Toronto: 400 PROTEST for homeless in march to Queen's Park FWD

Tom Boland (wgcp@earthlink.net)
Mon, 19 Apr 1999 15:58:35 -0700 (PDT)


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http://www.thestar.com:80/thestar/editorial/news/990418NEW06_CI-HOME18.html
FWD  Toronto Star - April 18, 1999

     400 NARCH TO QUEEN'S PARK FOR HOMELESS

     Out of the Cold volunteers challenge governments

     By Catherine Dunphy - Toronto Star Feature Writer

 It was the middle class who marched 400-strong on behalf of the city's
homeless from Nathan Phillips Square to Queen's Park yesterday morning.

 For some of them, it was the first time they'd ever publicly held up a
placard.

 ``I've never been to a march like this,'' said Lenore Strathy, leader of a
24-member delegation from Humbercrest United Church in the west end. ``It's
quite a move for us to come on a march and make up a sign.''

 Her sign said simply, ``A caring community has social housing.''

 Organized by Bloor St. United Church, the march was a chance for Out Of
The Cold volunteers at churches across the city to urge the governments to
help the homeless, now that the overnight programs have shut down for the
season.

 Although Strathy's church has been offering an Out Of The Cold lunch
program for only a few weeks, she said its members already realize they
must ``make some noise'' so the provincial government understands there's a
real middle-class momentum under way to get government help for the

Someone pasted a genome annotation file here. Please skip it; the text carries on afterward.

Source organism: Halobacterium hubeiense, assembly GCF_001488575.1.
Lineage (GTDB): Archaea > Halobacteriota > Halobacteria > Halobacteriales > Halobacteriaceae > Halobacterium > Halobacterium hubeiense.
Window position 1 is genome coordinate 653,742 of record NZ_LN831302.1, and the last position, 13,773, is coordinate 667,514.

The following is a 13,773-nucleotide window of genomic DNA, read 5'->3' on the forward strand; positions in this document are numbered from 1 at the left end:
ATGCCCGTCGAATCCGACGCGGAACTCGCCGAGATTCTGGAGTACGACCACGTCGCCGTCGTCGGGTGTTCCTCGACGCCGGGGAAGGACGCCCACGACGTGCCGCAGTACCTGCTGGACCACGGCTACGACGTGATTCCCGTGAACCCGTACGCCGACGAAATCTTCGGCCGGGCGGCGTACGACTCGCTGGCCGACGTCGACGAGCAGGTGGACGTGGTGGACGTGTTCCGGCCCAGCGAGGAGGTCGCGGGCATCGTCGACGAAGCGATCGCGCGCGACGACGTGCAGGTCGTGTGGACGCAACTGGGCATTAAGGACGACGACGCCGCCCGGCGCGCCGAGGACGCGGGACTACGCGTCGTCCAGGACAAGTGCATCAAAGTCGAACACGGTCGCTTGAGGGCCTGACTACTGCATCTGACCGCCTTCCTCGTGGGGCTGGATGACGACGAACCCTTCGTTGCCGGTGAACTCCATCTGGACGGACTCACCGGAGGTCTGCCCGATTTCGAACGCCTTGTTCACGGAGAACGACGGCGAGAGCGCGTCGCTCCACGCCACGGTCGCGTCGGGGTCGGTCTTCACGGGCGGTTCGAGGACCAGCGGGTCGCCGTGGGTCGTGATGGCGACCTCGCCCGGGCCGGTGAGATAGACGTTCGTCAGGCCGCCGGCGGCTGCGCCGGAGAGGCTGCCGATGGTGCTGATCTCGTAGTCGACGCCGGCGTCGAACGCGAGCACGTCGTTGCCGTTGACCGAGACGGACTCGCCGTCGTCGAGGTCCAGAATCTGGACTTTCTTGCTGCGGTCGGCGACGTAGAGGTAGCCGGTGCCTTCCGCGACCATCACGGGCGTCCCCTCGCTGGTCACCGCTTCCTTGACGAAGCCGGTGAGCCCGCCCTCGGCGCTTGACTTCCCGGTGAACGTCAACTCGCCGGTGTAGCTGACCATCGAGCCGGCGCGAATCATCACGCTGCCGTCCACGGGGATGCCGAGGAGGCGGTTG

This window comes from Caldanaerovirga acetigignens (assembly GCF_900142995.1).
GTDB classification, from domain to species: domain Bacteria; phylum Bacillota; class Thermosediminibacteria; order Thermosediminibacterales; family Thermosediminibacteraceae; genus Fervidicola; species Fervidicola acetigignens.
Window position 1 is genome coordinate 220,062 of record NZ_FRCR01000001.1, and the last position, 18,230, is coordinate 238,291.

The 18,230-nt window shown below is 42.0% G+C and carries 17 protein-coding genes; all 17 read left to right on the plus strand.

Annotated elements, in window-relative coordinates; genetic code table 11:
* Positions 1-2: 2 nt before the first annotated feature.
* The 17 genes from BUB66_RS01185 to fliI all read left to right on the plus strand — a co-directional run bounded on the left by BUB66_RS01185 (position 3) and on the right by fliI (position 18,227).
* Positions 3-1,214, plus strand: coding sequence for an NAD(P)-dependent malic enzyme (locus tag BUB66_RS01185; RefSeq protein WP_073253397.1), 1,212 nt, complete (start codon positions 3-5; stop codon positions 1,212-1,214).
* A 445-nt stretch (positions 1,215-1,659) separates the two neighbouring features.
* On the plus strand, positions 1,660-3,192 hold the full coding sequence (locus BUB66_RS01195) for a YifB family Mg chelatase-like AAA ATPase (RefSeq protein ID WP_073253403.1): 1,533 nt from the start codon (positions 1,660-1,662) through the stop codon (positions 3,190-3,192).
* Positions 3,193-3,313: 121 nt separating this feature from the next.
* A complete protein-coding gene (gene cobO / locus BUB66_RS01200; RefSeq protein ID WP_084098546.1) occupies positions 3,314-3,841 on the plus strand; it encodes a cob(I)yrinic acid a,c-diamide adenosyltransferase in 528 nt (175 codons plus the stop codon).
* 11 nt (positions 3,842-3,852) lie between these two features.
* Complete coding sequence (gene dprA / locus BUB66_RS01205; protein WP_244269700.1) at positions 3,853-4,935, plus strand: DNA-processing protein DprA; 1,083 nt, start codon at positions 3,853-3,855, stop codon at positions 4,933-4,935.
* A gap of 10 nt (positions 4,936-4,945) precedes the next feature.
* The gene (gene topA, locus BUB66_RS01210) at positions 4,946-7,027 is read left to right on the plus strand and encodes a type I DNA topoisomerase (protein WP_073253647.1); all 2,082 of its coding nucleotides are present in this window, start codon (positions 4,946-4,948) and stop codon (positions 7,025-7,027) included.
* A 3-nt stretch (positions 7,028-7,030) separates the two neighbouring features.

homeless.

 ``The Out Of The Cold program is a 12-year-old Band-Aid that's pretty
dirty and not sticky anymore. Everyone in it is experiencing burnout,''
said Nora McCabe.

 She is with the Out Of The Cold program at the Queen St. mental health
facility.

 ``I'm a typical middle-class person who doesn't usually go on marches,''
said Peter Wyatt of Trinity-St. Paul's United Church. In fact, he voted for
Mike Harris and the Tories last election because he wanted action on the
deficit and debt, he said - but not at the expense of the homeless.

 ``To give us a tax cut in the face of all these problems is absurd,'' he
said. ``Give the savings to the homeless, not to us.''

 Neither Ontario Premier Mike Harris nor Toronto Mayor Mel Lastman took up
the offer to speak, but Councillor Jack Layton (Don River) told the crowd
at Nathan Phillips Square the new provincial landlord-tenant laws mean
5,000 people are being evicted in Toronto every month.

 ``In our city we are throwing people into the streets faster than people
like yourselves can bring them in,'' he said.

 At Queen's Park, Liberal housing critic Alvin Curling (Scarborough North)
said he is still awaiting action on Anne Golden's report on homelessness.

END FORWARD

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